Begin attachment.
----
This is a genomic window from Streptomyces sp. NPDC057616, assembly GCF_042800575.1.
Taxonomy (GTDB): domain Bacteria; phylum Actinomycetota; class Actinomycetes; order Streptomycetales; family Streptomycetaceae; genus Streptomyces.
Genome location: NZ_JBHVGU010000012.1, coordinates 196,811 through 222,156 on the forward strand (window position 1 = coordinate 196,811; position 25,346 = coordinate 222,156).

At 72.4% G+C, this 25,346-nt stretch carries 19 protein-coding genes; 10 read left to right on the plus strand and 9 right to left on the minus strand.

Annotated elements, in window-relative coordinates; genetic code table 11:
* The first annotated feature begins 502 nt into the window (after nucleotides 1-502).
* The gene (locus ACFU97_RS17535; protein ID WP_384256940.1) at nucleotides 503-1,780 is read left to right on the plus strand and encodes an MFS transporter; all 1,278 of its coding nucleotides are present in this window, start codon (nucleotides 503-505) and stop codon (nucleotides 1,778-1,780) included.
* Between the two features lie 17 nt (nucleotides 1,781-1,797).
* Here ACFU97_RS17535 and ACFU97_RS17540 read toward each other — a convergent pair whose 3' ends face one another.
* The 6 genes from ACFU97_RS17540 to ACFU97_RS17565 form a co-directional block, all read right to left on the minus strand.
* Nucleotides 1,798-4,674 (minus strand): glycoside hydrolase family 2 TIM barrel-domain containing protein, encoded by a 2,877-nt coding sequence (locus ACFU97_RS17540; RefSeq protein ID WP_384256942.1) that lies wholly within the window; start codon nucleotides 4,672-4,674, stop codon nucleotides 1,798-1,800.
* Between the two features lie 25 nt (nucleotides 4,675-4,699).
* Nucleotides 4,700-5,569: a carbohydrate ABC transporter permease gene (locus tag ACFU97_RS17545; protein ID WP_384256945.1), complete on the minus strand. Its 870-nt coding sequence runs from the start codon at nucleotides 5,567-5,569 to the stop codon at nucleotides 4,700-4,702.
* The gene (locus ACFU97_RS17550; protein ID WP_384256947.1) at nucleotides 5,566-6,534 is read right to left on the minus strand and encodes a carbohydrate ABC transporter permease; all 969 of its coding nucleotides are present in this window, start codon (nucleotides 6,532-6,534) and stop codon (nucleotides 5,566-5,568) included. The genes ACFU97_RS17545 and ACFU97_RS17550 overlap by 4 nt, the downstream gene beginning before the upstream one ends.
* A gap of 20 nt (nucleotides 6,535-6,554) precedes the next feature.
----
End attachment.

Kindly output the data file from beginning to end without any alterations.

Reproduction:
This is a genomic window from Streptomyces sp. NPDC057616, assembly GCF_042800575.1.
Taxonomy (GTDB): domain Bacteria; phylum Actinomycetota; class Actinomycetes; order Streptomycetales; family Streptomycetaceae; genus Streptomyces.
Genome location: NZ_JBHVGU010000012.1, coordinates 196,811 through 222,156 on the forward strand (window position 1 = coordinate 196,811; position 25,346 = coordinate 222,156).

At 72.4% G+C, this 25,346-nt stretch carries 19 protein-coding genes; 10 read left to right on the plus strand and 9 right to left on the minus strand.

Annotated elements, in window-relative coordinates; genetic code table 11:
* The first annotated feature begins 502 nt into the window (after nucleotides 1-502).
* The gene (locus ACFU97_RS17535; protein ID WP_384256940.1) at nucleotides 503-1,780 is read left to right on the plus strand and encodes an MFS transporter; all 1,278 of its coding nucleotides are present in this window, start codon (nucleotides 503-505) and stop codon (nucleotides 1,778-1,780) included.
* Between the two features lie 17 nt (nucleotides 1,781-1,797).
* Here ACFU97_RS17535 and ACFU97_RS17540 read toward each other — a convergent pair whose 3' ends face one another.
* The 6 genes from ACFU97_RS17540 to ACFU97_RS17565 form a co-directional block, all read right to left on the minus strand.
* Nucleotides 1,798-4,674 (minus strand): glycoside hydrolase family 2 TIM barrel-domain containing protein, encoded by a 2,877-nt coding sequence (locus ACFU97_RS17540; RefSeq protein ID WP_384256942.1) that lies wholly within the window; start codon nucleotides 4,672-4,674, stop codon nucleotides 1,798-1,800.
* Between the two features lie 25 nt (nucleotides 4,675-4,699).
* Nucleotides 4,700-5,569: a carbohydrate ABC transporter permease gene (locus tag ACFU97_RS17545; protein ID WP_384256945.1), complete on the minus strand. Its 870-nt coding sequence runs from the start codon at nucleotides 5,567-5,569 to the stop codon at nucleotides 4,700-4,702.
* The gene (locus ACFU97_RS17550; protein ID WP_384256947.1) at nucleotides 5,566-6,534 is read right to left on the minus strand and encodes a carbohydrate ABC transporter permease; all 969 of its coding nucleotides are present in this window, start codon (nucleotides 6,532-6,534) and stop codon (nucleotides 5,566-5,568) included. The genes ACFU97_RS17545 and ACFU97_RS17550 overlap by 4 nt, the downstream gene beginning before the upstream one ends.
* A gap of 20 nt (nucleotides 6,535-6,554) precedes the next feature.